The U.S. government, through the FBI, is offering $2,000,000 for the capture of Shakur who has lived in Cuba as a political refugee since 1984. Shakur was born on July 16, 1947 in New York City but spent most of her childhood in the White supremacist segregated South (Wilmington, North Carolina) living with her grandparents. As a teenager she moved back to New York where she eventually attended City College of New York (CCNY). In the late 1960s, Shakur became actively involved in the struggle for Black Liberation, first as a member of the Black Panther Party and later the Black Liberation Army (BLA). On May 2, 1973, police (New Jersey State troopers) stopped a car in which Shakur was a passenger on the New Jersey State Turnpike traveling with two companions, Zayd Shakur and Sundiata Acoli. During the violent confrontation with police that ensued after the supposed traffic stop, a New Jersey trooper, Werner Forester and Zayd Shakur were killed. Assata Shakur was shot twice by police during that confrontation and arrested, charged with the murder of Forrester even though she did not fire a gun. On March 25, 1977 she was convicted by an all-White jury of killing Forrester and sentenced to life in prison plus 33 years. In 1979 she escaped from jail and fled the United States where she was granted asylum in Cuba – sometime between fleeing jail in the U.S. and 1984 when her presence in Cuba was noted by the U.S. government.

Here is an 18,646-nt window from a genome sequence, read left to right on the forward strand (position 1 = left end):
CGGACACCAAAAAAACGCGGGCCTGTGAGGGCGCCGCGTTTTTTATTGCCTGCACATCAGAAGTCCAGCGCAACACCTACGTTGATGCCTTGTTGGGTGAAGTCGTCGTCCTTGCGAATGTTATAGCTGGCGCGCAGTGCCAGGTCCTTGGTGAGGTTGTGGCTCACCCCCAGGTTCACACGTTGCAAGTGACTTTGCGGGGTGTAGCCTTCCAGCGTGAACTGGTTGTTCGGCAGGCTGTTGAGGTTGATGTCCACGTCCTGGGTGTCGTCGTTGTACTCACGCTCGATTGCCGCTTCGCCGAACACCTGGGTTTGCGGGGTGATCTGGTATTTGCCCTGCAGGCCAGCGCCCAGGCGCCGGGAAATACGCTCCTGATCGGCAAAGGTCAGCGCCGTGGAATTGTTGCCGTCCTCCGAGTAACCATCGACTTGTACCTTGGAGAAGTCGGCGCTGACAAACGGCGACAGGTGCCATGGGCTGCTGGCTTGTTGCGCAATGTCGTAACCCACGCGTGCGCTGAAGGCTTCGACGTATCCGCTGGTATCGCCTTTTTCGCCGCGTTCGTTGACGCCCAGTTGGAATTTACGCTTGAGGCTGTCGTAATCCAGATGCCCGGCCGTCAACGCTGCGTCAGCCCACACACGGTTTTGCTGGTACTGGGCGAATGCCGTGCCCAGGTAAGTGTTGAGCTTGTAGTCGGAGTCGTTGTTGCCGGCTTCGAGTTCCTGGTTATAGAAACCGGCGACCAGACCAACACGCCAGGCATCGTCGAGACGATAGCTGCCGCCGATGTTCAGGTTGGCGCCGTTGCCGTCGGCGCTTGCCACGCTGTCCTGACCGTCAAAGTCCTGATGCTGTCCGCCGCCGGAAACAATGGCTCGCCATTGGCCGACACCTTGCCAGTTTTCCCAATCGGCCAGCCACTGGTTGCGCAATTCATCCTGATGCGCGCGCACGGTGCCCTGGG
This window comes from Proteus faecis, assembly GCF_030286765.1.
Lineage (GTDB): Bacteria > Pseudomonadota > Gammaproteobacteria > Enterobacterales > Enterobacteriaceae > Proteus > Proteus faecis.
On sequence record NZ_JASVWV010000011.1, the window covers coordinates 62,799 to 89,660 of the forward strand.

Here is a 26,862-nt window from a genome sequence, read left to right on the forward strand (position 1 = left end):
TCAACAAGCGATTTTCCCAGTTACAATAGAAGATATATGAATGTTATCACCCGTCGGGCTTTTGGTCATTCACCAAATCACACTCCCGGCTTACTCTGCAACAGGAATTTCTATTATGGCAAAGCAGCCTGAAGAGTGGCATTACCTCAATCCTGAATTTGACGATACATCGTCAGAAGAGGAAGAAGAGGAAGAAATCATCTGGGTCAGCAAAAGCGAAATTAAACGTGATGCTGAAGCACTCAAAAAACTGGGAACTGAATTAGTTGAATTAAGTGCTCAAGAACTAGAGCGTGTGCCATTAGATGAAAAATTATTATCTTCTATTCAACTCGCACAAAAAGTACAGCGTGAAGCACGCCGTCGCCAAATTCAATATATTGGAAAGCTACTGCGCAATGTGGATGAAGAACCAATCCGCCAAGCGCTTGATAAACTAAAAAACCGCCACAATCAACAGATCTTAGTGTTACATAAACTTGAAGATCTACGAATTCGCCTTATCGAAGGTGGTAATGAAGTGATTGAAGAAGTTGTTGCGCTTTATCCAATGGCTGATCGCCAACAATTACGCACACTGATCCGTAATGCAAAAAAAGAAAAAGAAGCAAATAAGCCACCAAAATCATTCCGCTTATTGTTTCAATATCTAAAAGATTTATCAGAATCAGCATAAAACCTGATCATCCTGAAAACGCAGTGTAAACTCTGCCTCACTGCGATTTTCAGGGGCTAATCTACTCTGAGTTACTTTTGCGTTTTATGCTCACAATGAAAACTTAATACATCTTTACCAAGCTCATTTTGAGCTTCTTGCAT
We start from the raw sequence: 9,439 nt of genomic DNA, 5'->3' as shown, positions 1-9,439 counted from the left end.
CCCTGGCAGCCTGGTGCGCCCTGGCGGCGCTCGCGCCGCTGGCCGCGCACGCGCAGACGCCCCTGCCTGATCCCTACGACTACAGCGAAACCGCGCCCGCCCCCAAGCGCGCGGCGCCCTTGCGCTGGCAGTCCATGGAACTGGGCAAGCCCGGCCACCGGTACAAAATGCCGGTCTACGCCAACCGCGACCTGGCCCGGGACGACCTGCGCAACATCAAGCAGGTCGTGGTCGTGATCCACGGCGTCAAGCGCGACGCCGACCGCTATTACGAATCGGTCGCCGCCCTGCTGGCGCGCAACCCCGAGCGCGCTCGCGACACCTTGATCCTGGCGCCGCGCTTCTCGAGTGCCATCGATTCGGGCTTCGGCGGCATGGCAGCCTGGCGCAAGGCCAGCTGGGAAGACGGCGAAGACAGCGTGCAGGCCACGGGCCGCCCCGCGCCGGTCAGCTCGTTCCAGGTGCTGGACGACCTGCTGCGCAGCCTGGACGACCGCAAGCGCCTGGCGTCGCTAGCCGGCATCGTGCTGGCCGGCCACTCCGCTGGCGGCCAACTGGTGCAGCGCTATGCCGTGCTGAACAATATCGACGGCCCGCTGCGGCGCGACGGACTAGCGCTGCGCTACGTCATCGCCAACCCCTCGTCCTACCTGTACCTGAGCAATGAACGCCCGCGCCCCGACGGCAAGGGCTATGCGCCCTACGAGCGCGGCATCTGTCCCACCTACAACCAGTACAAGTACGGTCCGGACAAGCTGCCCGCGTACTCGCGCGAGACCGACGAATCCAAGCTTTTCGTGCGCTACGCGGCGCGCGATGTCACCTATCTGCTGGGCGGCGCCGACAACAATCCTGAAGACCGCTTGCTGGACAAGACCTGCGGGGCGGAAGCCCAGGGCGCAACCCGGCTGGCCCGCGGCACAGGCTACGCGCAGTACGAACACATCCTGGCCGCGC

In 1998, Shakur wrote an open letter to Pope John Paul II (http://www.democracynow.org/blog/2013/5/2/ex_black_panther_assata_shakur_added_to_fbis_most_wanted_terrorist_list) during his trip to Cuba. She wrote the letter after the New Jersey state troopers sent the Pope a letter asking him to call for her extradition from Cuba. Shakur’s letter said in part: “I was captured in New Jersey in 1973, after being shot with both arms held in the air, and then shot again from the back. I was left on the ground to die and when I did not, I was taken to a local hospital where I was threatened, beaten and tortured. In 1977, I was convicted in a trial that can only be described as a legal lynching.”